Kerley's account (as with all military history) should be read for such universal lessons. -- Mike
105th Medical Battalion Aid Station (30th Inf Div) established in the vicinity of Mortain, treating casualties after the battle, Mortain, France, August 1944
Mortain after the battle.

Tuesday, May 17, 2016

The Science is settled, man. Or something. Dammit.

 
 
"Futurist and Market Analyst Peter Temple says cycles show that the world is entering a 500 year ‘Little Ice Age’ and that the Dow Jones will crash 90% in value by 2020."
 
 
 
 

Need link to good gunsmith in central Ohio

Have a family member who needs a couple of jobs done by a competent gunsmith in the Central to northern Ohio area. The first is the replacement of a front bead sight on a Mossberg 500 cylinder bore barrel. The second, requiring much more finesse, is the restoration of a rusty Ithaca Model 37 heirloom that was gifted by their grandfather. Not looking for a museum quality job, just recovering the weapon's utility. Anyone having experience with a good one, please email us at the George Mason address.

"The Gurka RPV Civilian Edition, a street-legal tactical vehicle designed to withstand just about anything."

"If and when the apocalypse ever comes, it won’t be the meek who inherit the Earth. It will be whoever can afford one of these bullet-proof beasts: Introducing the Ghurka RPV Civilian Edition, a street-legal, 13,500-pound off-road vehicle designed to roll through war zones like a rhinoceros in a petting zoo. Built by Terradyne, a Canadian manufacturer of armored personnel carriers and light tactical vehicles, the Ghurka RPV can ram through chained gates and drive in water up to 30-inches deep. It can also withstand 7mm armor-piercing rounds. And it’s packing heat: the 6.7 liter V8 turbodiesel delivers 300hp and 660 Ib.-ft. of torque, as well as a top speed of 70mph. The only catch? It costs $278,000. But, hey, you can’t put a price on indestructibility."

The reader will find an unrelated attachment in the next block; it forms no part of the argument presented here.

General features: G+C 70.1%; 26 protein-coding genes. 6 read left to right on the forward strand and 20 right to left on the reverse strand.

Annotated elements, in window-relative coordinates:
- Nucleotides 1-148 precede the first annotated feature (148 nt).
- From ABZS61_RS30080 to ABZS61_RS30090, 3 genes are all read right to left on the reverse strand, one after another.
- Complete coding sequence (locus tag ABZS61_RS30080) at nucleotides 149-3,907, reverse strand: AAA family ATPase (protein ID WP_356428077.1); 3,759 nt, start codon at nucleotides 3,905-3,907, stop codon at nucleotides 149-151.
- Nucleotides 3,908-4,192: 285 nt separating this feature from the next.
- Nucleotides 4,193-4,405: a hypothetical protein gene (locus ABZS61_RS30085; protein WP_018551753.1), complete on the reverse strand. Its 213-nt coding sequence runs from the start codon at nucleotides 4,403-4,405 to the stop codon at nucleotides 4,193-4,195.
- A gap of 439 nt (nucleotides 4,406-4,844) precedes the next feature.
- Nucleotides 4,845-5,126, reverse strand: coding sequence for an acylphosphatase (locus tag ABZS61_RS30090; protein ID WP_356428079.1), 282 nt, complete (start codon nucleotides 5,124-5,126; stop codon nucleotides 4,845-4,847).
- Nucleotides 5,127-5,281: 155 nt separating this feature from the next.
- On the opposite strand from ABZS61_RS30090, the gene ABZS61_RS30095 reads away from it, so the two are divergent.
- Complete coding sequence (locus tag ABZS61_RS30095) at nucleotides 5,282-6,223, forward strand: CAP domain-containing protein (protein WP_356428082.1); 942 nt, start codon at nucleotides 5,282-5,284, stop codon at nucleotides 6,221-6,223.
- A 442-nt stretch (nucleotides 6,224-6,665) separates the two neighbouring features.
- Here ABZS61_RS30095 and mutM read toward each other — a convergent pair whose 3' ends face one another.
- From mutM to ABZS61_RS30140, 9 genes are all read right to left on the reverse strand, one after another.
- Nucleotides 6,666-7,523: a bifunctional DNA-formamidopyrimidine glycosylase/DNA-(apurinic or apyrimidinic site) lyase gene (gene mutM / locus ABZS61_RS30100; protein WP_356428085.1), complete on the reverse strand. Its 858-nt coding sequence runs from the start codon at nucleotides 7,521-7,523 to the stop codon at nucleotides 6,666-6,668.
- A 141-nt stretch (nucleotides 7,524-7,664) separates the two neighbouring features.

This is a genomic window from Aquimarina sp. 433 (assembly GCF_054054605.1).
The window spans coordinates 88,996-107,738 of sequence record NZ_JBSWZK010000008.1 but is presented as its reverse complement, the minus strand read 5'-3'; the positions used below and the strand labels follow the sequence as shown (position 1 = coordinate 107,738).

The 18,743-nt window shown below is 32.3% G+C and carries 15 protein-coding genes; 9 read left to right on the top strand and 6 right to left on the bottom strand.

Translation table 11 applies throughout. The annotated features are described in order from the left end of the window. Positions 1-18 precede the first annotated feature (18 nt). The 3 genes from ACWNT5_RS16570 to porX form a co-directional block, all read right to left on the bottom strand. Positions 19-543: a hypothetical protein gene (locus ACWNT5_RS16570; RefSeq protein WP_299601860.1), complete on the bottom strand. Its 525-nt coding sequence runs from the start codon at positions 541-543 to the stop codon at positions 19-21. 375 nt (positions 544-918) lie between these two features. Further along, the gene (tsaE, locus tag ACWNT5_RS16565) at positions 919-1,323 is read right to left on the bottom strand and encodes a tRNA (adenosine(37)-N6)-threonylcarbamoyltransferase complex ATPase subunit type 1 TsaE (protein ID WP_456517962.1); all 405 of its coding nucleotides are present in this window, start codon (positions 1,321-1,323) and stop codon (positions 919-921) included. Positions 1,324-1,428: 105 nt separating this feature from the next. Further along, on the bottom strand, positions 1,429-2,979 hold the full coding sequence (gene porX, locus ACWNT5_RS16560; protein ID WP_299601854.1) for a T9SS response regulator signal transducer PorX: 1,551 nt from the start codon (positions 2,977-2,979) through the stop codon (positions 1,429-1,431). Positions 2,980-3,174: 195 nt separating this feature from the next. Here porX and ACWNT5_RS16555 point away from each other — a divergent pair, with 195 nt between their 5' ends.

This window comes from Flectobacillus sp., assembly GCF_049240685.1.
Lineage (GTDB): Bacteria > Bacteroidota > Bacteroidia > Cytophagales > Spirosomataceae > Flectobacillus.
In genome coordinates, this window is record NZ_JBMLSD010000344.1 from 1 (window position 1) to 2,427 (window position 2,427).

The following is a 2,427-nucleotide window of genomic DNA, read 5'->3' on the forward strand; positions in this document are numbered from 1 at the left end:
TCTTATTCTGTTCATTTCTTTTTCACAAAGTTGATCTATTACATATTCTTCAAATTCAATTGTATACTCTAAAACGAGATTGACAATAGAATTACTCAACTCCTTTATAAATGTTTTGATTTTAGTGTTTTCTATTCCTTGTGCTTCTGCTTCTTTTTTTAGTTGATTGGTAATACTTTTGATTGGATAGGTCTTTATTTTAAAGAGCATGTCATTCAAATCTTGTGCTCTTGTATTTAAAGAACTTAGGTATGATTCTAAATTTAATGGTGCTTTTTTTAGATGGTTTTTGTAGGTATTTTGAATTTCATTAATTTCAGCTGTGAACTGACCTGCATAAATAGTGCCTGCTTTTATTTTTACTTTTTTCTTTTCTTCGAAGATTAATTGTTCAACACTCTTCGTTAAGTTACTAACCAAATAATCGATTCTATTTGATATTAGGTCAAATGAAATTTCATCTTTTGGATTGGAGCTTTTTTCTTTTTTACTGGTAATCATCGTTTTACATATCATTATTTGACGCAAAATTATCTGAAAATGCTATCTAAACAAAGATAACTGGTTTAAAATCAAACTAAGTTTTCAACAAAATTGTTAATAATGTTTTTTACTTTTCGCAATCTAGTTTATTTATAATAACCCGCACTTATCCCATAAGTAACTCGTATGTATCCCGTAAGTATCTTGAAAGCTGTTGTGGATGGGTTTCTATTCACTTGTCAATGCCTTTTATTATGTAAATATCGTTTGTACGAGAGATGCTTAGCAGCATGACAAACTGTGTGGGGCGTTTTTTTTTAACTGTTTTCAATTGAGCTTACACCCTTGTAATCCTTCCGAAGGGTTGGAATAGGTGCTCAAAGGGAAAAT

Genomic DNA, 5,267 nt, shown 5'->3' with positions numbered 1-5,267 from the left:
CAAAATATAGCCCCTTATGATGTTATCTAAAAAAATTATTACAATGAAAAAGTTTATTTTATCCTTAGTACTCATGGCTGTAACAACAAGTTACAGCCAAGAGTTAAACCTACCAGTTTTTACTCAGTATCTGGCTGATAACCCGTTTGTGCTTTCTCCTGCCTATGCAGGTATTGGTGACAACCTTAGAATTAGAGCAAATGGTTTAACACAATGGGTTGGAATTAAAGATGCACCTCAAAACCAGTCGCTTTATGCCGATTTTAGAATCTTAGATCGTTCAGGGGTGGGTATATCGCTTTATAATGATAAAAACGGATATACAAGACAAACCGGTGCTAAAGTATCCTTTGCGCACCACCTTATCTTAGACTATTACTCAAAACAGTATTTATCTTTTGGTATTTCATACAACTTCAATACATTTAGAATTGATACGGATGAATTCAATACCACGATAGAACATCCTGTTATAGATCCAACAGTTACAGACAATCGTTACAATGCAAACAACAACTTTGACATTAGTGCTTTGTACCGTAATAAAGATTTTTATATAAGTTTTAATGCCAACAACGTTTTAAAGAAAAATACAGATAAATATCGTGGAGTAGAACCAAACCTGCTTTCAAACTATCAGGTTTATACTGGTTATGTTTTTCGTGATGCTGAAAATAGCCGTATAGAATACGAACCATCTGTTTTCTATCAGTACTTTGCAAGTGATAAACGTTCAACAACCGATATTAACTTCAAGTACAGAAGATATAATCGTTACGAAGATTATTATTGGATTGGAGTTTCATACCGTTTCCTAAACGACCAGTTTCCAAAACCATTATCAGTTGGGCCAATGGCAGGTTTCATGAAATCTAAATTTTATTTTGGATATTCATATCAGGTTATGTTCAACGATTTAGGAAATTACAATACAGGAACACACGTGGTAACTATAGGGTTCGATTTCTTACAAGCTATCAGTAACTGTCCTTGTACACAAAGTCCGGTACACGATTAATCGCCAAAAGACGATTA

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Tacticool Tuesday - How realistic is your training?

Much appreciated Mr. Typeay for sending this one over on a Bob Owens article with some interesting questions:  They're using real bullets?

And the local news piece from Detroit:  New gun training program in Eastpointe uses real bullets, scenarios

The Big Idea for the range is introduce the trainee to approximate real life gun fights by ditching the Simunitions for real bullets. 

“For me, even having a ton of shooting experience, some of it – I don’t want to say goes out the window – but in a stress scenario you kind of stop thinking about all that,” says gun owner Stefan Bahri.

When you are in a high stress situation, your vision narrows, your heart races, your mind clouds and compartmentalizes into single blocks of information.  Assuming you have the weapon already on you, you see bad guy, recognize threat, reinterpret threat, brain signals to hand to reach for gun, you reach for gun, so forth and so on until you have the sights lined up and pull the trigger.  In the mean time your mind reels at the prospect of having to shoot another person.  You will always fall on your lowest level of muscle memory developed through training.  Always. 

That nice Kimber carry gun you throw on your hip on occasion to show off to your buddies but dare not shoot to lower the value?  It does very little for you when you need it.  That shotgun that you keep in the master bathroom, you know...just in case, you took to the range once.  You never cleared your house.  You never identified how many steps it takes to get to your living room in pitch black.  You never trained. 

This is also true for the BOB, BOV, route plan, martial arts training, expensive commo gear, food grinder, plow, you name it.  We keep these weapons and "stuff" around just on the off chance that it will be needed.  Might as well include some realism in your training to best approximate real world experiences.